30 April 2011

The Vampire Tree Frog

The Vampire Tree Frog (Rhacophorus vampyrus) lives in the Bidoup-Nui Ba National Park, in Vietnam. Its common name was coined after the tadpoles, which have a pair of hooks on the lower lips which project away from the mouth. Scientists speculate that these fang-like projections may be used for hunting or to feed onto unfertilised eggs provided as extra food source to the larvae. The original description provides more info on this rare foam-nest species.

29 April 2011


The Radiated Tortoise (Astrochelys radiata), one of the most culturally significant and iconic species in Madagascar, is being driven to extinction. Among the reasons are that this is becoming a more common source of food for local people and a highly prized commodity for poachers. Unsustainable harvesting, collection for the illegal pet trade, and habitat loss are among the major treats that threatens the survival of this species.  

THE ANTIGUAN RACER (Alsophis antiguae) IS BACK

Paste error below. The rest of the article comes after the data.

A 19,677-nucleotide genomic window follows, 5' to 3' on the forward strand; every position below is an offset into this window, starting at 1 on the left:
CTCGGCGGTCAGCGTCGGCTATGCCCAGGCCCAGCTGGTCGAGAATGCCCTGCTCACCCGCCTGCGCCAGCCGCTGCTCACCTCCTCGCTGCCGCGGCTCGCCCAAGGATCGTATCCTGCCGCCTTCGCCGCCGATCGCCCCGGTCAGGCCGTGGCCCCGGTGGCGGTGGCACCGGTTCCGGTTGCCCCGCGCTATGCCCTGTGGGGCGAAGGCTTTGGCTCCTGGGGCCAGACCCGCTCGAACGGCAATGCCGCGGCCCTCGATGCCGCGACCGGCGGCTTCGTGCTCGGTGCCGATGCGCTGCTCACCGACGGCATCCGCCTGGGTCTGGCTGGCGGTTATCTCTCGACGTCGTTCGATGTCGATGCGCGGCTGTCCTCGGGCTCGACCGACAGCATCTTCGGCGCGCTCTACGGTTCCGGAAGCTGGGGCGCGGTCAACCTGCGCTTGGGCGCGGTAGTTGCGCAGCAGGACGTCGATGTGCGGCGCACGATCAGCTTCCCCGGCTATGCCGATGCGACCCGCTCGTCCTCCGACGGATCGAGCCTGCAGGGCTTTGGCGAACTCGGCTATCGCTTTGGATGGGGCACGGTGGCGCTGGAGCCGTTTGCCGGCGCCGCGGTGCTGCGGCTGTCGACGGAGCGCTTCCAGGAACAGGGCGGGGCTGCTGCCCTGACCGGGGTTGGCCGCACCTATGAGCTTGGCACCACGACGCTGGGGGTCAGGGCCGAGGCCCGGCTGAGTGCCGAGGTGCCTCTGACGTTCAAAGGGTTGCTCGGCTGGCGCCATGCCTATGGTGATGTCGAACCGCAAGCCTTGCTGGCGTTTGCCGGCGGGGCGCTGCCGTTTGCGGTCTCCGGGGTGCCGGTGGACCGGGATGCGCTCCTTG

Only 50 individuals of the Antiguan racer remained in the wild by 1995, when is was dubbed “the world’s rarest snake”. Through the efforts of Fauna & Flora International, this colubrid is back to Antigua and adjacent islands, counting to some 500 individuals at present.
Read the complete story.


15 Siamese crocodiles (Crocodylus siamensis) that were caught between construction hydro dams sites in the Stung Atay river, Cambodia, were rescued from places they were at risk. The river flows through Pursat and Koh Kong Provinces in Southwest Cambodia, and has two dams whose construction began in 2008. When the hydro electric Project completes, over 4000 hectares of rainforest will be flooded.
Read the complete story at the Fauna & Flora International site.

28 April 2011


A new genus (Taruga, Family Rhacophoridae) was proposed for foam-nesting tree frogs previously assigned to Polypedates and living in Sri Lanka.  All the species in the genus (T. eques, T. fastigo and T. longinasus) have restricted distributions mostly in the forested highlands of Sri Lanka.
Adults in the new genus are easily distinguished from adult Polypedates by having a very much acute head, possessing prominent cone-like projections around the cloacal opening, and a straighter supratympanic fold. Taruga tadpoles, among other diagnostic characters, have just an opening between legs and tail, without forming a tube, thus contrasting with Polypedates larvae, which have such tube.
The nameTaruga comes from Sanskrit, meaning "one who climbs trees", making allusion to the arboreal life habits in these frogs.
The original description can be downloaded from: Taruga, New Genus

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